The Economists View of Environmental Pollution

Why do people use resources like the environment? This is because, pollution is a byproduct of activities that add to their welfare. These activities bring economic gain to producers and utility gain to consumers. We do not pollute the planet just for fun; we do it as part of activities that improve our welfare. The economists view of environmental pollution is that pollution creates another trade-off of cost and benefit that must be weighed on a case by case basis.

Economists View of Environmental Pollution

Many of our streams and lakes have historically served as depositories of chemical waste generated by industrial plants and mines. Some are cleaner now, but many still suffer damage form earlier discharges of chemicals, like PCBs whose “half-lives” are measured in hundreds of years. Many pesticides, fertilizers, and detergents used by farms and homes find their way into our lakes and waterways, where they have damaged commercial and recreational fishing. Automobiles are primary source of many air pollutants. The residue of their emission can foul both the air that we breathe and the land located close to the road that we drive on. Factories generate particles of various kinds, often through the combustion of fossil fuels; these pollute the air and fall onto the ground-both near and far. Some of our pollution has even been shown to cause damage on a global scale. The production and emission of chlorofluorocarbons has damaged the ozone layer and exposed much of the planet to increased ultraviolet (UV-B) radiation from the sun; the emission of carbon dioxide and other greenhouse gases has begun to warm the planet at rates that many find alarming.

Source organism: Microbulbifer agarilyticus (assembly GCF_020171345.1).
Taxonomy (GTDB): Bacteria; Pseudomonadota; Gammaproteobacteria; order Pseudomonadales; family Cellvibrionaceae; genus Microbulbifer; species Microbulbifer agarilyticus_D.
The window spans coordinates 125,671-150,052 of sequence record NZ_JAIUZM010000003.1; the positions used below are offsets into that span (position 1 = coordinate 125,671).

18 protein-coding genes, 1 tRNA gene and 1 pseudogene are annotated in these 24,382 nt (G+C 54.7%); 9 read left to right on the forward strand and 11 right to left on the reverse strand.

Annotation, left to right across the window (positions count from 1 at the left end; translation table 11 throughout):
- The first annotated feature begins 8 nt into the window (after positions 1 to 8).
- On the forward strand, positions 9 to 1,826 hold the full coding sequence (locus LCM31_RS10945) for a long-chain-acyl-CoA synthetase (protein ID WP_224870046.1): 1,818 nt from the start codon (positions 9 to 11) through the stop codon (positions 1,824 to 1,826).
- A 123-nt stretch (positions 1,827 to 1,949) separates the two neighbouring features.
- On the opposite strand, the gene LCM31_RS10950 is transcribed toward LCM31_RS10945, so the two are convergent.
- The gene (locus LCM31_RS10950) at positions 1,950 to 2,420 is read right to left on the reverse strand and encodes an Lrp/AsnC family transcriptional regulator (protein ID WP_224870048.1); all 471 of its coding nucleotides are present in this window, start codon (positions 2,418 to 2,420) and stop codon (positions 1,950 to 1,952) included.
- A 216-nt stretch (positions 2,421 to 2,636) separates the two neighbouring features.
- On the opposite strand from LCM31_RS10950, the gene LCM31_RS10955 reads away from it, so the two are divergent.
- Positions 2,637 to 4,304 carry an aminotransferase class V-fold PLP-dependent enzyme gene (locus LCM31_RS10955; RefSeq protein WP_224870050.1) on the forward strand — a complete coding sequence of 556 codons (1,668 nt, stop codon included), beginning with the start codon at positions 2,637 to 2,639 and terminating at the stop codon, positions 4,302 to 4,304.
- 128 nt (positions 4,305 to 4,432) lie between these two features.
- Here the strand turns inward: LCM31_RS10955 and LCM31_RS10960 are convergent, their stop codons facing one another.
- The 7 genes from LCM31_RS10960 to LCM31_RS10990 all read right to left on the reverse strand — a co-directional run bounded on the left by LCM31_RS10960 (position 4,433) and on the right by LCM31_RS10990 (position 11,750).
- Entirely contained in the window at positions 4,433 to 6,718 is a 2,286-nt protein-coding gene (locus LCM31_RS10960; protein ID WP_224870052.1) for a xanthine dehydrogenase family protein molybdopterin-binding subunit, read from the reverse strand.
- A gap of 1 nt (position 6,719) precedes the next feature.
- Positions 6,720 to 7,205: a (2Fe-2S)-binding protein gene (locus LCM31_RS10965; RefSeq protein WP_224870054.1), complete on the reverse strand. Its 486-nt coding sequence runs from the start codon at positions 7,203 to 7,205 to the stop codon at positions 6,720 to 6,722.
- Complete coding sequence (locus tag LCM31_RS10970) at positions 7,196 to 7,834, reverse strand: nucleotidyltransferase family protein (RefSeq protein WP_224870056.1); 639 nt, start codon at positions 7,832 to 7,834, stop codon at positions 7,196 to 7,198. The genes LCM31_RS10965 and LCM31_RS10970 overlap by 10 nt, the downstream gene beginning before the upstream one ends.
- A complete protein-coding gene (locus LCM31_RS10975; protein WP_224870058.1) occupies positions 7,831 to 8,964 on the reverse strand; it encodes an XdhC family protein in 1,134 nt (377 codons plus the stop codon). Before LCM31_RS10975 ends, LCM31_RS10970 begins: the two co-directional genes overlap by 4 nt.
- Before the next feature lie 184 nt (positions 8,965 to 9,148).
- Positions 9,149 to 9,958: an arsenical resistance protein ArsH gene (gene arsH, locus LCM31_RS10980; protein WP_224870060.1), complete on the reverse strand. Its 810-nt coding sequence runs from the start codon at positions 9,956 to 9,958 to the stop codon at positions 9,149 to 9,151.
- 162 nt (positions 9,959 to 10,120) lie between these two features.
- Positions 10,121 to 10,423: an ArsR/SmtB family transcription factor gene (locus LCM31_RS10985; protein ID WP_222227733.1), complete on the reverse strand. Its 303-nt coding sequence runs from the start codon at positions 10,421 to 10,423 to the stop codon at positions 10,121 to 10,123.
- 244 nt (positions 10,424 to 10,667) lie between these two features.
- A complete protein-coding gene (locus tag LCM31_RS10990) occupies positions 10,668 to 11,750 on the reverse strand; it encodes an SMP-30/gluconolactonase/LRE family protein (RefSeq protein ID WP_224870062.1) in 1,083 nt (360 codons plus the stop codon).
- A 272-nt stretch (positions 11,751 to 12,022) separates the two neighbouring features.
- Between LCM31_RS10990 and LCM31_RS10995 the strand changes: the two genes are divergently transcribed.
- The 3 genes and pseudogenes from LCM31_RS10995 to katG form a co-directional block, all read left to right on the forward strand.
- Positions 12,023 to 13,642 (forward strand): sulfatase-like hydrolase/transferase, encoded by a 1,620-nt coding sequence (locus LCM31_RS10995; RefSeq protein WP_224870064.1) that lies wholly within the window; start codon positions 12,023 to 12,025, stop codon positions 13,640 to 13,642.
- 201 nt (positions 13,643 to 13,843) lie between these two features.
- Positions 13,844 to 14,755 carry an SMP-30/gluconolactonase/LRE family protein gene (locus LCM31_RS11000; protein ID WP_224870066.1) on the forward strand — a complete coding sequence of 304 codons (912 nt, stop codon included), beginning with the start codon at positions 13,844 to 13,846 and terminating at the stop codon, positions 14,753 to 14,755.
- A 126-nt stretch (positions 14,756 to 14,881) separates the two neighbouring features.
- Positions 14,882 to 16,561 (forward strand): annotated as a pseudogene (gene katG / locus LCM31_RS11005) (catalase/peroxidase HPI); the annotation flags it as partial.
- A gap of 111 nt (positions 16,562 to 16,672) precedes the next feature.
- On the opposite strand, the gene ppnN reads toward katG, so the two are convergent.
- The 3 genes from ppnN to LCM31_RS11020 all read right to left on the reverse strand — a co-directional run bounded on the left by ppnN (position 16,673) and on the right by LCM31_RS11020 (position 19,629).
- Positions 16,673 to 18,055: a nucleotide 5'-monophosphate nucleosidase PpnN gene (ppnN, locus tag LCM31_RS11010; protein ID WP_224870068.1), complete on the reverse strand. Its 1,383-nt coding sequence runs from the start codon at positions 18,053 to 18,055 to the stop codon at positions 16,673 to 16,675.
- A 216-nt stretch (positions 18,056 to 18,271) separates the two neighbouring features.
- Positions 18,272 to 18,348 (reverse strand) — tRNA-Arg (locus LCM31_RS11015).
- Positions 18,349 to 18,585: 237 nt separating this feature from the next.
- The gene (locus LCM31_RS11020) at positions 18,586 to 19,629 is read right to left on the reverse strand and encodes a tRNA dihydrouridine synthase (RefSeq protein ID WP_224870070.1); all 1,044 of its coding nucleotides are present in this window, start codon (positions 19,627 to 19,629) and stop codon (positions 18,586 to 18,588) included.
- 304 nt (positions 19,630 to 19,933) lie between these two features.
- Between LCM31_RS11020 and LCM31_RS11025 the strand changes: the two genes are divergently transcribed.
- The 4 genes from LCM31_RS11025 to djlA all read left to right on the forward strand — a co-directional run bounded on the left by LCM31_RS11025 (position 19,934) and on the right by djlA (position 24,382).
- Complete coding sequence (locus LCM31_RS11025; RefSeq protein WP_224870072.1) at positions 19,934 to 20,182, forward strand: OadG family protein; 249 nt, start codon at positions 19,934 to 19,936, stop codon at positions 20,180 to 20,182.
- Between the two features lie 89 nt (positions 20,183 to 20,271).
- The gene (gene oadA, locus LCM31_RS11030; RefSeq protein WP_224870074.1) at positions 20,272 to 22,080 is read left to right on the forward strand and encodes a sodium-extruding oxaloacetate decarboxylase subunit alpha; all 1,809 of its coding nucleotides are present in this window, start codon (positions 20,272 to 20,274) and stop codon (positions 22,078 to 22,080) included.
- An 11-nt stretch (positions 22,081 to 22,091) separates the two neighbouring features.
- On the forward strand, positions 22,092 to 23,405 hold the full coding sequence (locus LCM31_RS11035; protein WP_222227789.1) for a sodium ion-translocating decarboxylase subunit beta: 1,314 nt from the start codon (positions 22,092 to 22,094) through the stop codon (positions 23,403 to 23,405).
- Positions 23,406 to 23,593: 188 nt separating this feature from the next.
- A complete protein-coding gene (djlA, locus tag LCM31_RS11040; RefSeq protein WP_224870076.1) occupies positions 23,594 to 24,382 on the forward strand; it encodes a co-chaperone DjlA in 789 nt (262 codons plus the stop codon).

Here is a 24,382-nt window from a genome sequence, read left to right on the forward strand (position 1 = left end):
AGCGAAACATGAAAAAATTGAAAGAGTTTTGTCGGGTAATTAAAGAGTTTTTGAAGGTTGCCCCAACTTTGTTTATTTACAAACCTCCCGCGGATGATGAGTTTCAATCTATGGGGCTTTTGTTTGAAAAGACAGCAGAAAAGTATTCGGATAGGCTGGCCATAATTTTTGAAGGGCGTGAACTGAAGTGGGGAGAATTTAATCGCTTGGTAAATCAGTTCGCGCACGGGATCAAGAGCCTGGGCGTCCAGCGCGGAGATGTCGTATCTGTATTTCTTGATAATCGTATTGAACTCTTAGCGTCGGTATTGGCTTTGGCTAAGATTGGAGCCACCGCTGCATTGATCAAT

Why does our economy tolerate any pollution of the environment? We now know that an externality occurs when one person (or firm’s) use or abuse of a resource damages other people who cannot obtain proper compensation. When this occurs, a competitive economy is unlikely to function properly. For market prices to produce an efficient allocation of resources, it is necessary that the full cost of using each resource be borne by the person or a firm that uses it. If this is not the case, so that the user bears only part of the full costs, then the resource is not likely to be directed by the price system into the socially optimal use. And why do people use resources like the environment? This is because, pollution is a byproduct of activities that add to their welfare. These activities bring economic gain to producers and utility gain to consumers. We do not pollute the planet just for fun; we do it as part of activities that improve our welfare. The economist’s view of this is that pollution creates another trade-off of cost and benefit that must be weighed on a case by case basis.